One of the things that has come out of this huge debate over the DAP controversy is the resurrection of a dead language called Latin.
There was a time in Manila that Latin was de regueur among the youth. If you didn’t know any Latin you would not count.
Today, only lawyers, doctors and priests have preserved this language that even Italians no longer speak, unless they attend a Messa in Latino in one of those tiny churches in Italy attended by old women.
My hubby Alan, who speaks three languages, decided to delve into Latin and he made a surprising discovery. Latin, although long dead and long buried, is still evolving. Especially in the legal field.
And so he decided to write about his findings:
One of the results of the ongoing debate about the constitutionality of the Disbursement Acceleration Program (DAP) is that it has attracted flocks of lawyers spouting legal terms the public can barely understand.
It’s like somebody kicked a huge legal beehive over and a great angry swarm of bees flew out, all of them buzzing in Latin.
Lawyers, judges, law students, fresh law grads and legal experts have surrounded the Constitution, fiercely arguing among themselves and attacking any non-lawyer who dares come close, warding off the masses with high-level law degree wands casting Latin bolts.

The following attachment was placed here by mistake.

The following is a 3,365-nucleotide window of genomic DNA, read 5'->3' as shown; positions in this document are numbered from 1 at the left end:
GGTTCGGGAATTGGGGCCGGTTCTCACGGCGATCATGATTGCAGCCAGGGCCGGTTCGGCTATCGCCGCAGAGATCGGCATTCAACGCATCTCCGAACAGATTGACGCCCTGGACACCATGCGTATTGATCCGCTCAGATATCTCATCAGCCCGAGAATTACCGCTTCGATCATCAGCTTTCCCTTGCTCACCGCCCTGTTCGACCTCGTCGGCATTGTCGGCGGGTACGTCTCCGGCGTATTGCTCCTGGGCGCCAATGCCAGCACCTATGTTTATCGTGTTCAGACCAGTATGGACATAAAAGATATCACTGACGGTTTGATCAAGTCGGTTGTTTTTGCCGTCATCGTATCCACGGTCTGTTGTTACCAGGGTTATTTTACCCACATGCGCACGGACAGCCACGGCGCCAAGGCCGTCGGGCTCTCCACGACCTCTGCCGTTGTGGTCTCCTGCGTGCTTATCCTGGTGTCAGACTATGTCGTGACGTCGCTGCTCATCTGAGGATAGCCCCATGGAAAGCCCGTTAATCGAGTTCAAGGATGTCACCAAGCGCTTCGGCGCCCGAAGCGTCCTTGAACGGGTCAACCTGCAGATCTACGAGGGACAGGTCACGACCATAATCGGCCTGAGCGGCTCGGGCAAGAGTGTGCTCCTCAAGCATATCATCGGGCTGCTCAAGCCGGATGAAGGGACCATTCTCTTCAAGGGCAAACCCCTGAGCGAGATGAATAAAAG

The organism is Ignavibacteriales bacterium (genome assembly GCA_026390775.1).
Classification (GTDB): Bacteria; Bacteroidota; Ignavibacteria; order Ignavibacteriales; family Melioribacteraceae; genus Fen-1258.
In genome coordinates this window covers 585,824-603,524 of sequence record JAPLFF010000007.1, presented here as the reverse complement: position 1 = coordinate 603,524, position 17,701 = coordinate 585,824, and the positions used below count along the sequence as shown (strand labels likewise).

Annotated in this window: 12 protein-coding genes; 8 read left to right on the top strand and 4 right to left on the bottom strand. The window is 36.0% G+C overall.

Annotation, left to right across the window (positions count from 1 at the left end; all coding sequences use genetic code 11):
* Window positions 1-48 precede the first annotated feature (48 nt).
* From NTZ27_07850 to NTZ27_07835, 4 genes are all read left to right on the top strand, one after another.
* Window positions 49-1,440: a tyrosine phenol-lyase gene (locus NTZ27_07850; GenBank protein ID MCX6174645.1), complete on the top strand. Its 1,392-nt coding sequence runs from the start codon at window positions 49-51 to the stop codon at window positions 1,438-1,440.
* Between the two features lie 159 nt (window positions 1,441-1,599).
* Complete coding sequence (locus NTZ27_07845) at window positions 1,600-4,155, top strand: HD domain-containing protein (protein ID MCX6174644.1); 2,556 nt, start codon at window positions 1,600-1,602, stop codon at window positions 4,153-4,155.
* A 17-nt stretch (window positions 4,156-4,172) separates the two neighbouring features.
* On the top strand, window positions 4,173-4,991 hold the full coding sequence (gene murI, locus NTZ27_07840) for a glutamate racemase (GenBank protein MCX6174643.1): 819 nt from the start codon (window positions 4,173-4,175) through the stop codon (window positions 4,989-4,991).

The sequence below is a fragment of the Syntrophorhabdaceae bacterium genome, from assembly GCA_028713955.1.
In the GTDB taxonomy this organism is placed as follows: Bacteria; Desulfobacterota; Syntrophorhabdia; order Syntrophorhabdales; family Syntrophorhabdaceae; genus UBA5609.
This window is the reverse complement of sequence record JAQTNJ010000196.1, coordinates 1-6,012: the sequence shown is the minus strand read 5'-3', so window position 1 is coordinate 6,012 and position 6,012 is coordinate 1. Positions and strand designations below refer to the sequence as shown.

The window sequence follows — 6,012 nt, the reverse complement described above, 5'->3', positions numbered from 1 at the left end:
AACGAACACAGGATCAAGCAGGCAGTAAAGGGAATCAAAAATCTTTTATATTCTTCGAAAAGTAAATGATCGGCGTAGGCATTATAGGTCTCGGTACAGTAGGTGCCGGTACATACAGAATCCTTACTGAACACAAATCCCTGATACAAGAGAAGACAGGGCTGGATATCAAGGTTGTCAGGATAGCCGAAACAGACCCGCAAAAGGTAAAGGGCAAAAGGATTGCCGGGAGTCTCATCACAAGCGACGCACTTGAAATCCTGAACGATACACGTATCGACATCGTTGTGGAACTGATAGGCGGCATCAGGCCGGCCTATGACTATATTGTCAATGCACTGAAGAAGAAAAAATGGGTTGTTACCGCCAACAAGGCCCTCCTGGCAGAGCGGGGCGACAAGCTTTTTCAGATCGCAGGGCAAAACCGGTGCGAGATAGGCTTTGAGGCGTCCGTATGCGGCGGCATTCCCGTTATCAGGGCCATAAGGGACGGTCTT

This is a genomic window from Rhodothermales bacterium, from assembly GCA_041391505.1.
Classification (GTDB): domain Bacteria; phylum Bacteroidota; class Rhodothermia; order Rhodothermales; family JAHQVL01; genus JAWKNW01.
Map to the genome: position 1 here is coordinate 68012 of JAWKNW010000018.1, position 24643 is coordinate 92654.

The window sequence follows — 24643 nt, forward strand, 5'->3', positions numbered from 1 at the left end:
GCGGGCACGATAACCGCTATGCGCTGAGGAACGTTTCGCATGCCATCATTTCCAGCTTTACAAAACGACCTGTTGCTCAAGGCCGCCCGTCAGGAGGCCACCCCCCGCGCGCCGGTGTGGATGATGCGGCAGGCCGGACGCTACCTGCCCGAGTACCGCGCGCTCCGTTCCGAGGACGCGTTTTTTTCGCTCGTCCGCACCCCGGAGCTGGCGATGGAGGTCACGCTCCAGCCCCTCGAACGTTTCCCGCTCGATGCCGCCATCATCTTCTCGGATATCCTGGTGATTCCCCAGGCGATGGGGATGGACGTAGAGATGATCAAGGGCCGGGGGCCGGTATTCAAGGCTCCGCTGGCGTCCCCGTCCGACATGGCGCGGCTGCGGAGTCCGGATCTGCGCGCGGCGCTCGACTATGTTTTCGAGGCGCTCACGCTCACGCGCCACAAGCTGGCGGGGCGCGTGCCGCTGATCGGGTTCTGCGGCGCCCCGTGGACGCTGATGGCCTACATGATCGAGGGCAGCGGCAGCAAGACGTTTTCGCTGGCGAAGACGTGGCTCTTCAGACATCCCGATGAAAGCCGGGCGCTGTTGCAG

Some of them sound like high priests or adepts muttering incantations that resemble Harry Potter spells. Nobody is sure if they’re trying to impress the public or mumbling enchantments to raise the unholy dead (i.e., Marcos). For all we know, one of the enchantments is a “Latin Force field of Repulsion.”
This is particularly hard on most journalists, whose knowledge of Latin is close to zero (nullus maximus) and whose range of professional expressions is limited to phrases like “I’m not finished yet”, or “but I sent it already!”, or “I’ll pay that later” or “one for the road.”
Just about the only Latin expression they understand is “et cetera” and how often does that come out in legal arguments? We’re guessing the lawyers make sure they avoid using it, to prevent anybody from accidentally understanding and following the discussion.
So, as part of our strict and ongoing commitment to public service, we’re publishing this brief list of legal Latin terms and sayings in the hope that this will enrich the discussion and help journalists understand what’s going on as they take one more for the road.
To read the rest, please click on this link.